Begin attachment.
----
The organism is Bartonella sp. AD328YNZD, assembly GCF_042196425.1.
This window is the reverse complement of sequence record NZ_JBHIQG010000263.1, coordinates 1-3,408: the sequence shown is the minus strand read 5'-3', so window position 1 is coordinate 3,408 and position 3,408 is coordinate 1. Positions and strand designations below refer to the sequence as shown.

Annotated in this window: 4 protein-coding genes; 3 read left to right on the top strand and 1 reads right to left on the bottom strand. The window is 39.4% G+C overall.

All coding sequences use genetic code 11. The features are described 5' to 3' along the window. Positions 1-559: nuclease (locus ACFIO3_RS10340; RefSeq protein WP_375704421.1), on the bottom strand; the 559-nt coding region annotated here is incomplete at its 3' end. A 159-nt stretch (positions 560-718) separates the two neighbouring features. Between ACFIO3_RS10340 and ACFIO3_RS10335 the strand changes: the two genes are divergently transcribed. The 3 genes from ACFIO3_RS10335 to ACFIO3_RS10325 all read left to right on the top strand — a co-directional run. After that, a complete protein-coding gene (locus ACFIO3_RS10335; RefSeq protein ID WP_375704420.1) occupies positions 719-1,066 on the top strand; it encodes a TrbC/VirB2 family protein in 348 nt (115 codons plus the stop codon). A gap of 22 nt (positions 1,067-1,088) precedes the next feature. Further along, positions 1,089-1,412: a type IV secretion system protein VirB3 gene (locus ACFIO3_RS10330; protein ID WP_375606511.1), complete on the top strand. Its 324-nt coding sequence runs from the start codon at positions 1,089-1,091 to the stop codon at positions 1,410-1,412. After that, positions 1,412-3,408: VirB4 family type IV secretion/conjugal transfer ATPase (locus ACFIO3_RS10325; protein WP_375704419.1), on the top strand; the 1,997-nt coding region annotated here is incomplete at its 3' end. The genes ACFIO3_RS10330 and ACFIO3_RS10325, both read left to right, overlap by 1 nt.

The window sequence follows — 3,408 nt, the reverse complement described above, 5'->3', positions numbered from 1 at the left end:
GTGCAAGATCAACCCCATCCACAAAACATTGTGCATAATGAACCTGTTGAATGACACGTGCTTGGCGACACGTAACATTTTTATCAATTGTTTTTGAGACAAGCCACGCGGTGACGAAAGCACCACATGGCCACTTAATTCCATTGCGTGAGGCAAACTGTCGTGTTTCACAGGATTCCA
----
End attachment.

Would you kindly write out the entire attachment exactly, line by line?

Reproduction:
The organism is Bartonella sp. AD328YNZD, assembly GCF_042196425.1.
This window is the reverse complement of sequence record NZ_JBHIQG010000263.1, coordinates 1-3,408: the sequence shown is the minus strand read 5'-3', so window position 1 is coordinate 3,408 and position 3,408 is coordinate 1. Positions and strand designations below refer to the sequence as shown.

Annotated in this window: 4 protein-coding genes; 3 read left to right on the top strand and 1 reads right to left on the bottom strand. The window is 39.4% G+C overall.

All coding sequences use genetic code 11. The features are described 5' to 3' along the window. Positions 1-559: nuclease (locus ACFIO3_RS10340; RefSeq protein WP_375704421.1), on the bottom strand; the 559-nt coding region annotated here is incomplete at its 3' end. A 159-nt stretch (positions 560-718) separates the two neighbouring features. Between ACFIO3_RS10340 and ACFIO3_RS10335 the strand changes: the two genes are divergently transcribed. The 3 genes from ACFIO3_RS10335 to ACFIO3_RS10325 all read left to right on the top strand — a co-directional run. After that, a complete protein-coding gene (locus ACFIO3_RS10335; RefSeq protein ID WP_375704420.1) occupies positions 719-1,066 on the top strand; it encodes a TrbC/VirB2 family protein in 348 nt (115 codons plus the stop codon). A gap of 22 nt (positions 1,067-1,088) precedes the next feature. Further along, positions 1,089-1,412: a type IV secretion system protein VirB3 gene (locus ACFIO3_RS10330; protein ID WP_375606511.1), complete on the top strand. Its 324-nt coding sequence runs from the start codon at positions 1,089-1,091 to the stop codon at positions 1,410-1,412. After that, positions 1,412-3,408: VirB4 family type IV secretion/conjugal transfer ATPase (locus ACFIO3_RS10325; protein WP_375704419.1), on the top strand; the 1,997-nt coding region annotated here is incomplete at its 3' end. The genes ACFIO3_RS10330 and ACFIO3_RS10325, both read left to right, overlap by 1 nt.

The window sequence follows — 3,408 nt, the reverse complement described above, 5'->3', positions numbered from 1 at the left end:
GTGCAAGATCAACCCCATCCACAAAACATTGTGCATAATGAACCTGTTGAATGACACGTGCTTGGCGACACGTAACATTTTTATCAATTGTTTTTGAGACAAGCCACGCGGTGACGAAAGCACCACATGGCCACTTAATTCCATTGCGTGAGGCAAACTGTCGTGTTTCACAGGATTCCA